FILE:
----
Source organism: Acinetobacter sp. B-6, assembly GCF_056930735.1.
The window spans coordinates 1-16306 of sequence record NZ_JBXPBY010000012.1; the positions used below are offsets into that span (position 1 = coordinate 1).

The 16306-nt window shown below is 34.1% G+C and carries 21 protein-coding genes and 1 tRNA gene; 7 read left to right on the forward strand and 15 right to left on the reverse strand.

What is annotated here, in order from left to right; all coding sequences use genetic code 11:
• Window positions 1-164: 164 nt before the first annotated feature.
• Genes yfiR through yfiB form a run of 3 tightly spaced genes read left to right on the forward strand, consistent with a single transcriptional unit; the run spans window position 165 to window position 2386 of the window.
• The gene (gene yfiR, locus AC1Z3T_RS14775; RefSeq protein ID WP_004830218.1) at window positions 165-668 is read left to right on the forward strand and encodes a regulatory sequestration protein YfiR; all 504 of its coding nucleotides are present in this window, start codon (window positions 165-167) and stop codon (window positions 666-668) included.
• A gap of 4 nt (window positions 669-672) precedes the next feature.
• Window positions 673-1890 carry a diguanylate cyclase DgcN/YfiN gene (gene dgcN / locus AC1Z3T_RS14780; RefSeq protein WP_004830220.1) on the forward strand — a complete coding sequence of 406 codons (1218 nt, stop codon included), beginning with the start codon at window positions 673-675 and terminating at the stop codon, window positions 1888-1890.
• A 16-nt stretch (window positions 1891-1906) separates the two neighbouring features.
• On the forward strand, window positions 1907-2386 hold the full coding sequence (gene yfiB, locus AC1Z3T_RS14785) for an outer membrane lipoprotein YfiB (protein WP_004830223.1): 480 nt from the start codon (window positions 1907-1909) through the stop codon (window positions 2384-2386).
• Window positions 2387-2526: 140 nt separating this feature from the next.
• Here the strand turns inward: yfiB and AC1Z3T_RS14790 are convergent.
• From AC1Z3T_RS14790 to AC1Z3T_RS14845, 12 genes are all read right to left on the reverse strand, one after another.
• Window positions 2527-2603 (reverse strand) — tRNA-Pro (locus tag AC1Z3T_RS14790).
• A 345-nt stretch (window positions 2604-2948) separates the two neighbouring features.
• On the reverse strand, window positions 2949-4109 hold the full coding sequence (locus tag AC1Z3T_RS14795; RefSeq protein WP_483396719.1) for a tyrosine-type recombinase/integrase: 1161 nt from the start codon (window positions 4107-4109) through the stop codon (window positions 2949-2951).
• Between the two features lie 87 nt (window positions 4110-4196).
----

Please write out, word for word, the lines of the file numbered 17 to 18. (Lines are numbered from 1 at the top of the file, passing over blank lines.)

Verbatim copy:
• On the reverse strand, window positions 2949-4109 hold the full coding sequence (locus tag AC1Z3T_RS14795; RefSeq protein WP_483396719.1) for a tyrosine-type recombinase/integrase: 1161 nt from the start codon (window positions 4107-4109) through the stop codon (window positions 2949-2951).
• Between the two features lie 87 nt (window positions 4110-4196).